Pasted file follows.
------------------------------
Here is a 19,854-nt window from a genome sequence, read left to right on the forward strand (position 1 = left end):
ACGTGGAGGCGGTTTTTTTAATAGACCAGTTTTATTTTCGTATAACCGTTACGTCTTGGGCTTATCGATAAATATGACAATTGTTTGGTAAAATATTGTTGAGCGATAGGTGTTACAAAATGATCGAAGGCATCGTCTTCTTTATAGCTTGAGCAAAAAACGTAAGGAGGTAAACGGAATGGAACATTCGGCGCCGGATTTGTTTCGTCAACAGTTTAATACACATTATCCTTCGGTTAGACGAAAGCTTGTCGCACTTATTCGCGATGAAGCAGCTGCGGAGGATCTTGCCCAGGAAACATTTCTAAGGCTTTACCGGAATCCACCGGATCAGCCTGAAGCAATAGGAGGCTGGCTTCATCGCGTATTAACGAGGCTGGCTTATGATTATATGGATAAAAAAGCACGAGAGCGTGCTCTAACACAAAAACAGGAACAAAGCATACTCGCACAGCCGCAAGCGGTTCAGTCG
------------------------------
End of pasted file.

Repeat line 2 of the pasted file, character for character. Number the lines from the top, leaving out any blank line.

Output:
ACGTGGAGGCGGTTTTTTTAATAGACCAGTTTTATTTTCGTATAACCGTTACGTCTTGGGCTTATCGATAAATATGACAATTGTTTGGTAAAATATTGTTGAGCGATAGGTGTTACAAAATGATCGAAGGCATCGTCTTCTTTATAGCTTGAGCAAAAAACGTAAGGAGGTAAACGGAATGGAACATTCGGCGCCGGATTTGTTTCGTCAACAGTTTAATACACATTATCCTTCGGTTAGACGAAAGCTTGTCGCACTTATTCGCGATGAAGCAGCTGCGGAGGATCTTGCCCAGGAAACATTTCTAAGGCTTTACCGGAATCCACCGGATCAGCCTGAAGCAATAGGAGGCTGGCTTCATCGCGTATTAACGAGGCTGGCTTATGATTATATGGATAAAAAAGCACGAGAGCGTGCTCTAACACAAAAACAGGAACAAAGCATACTCGCACAGCCGCAAGCGGTTCAGTCG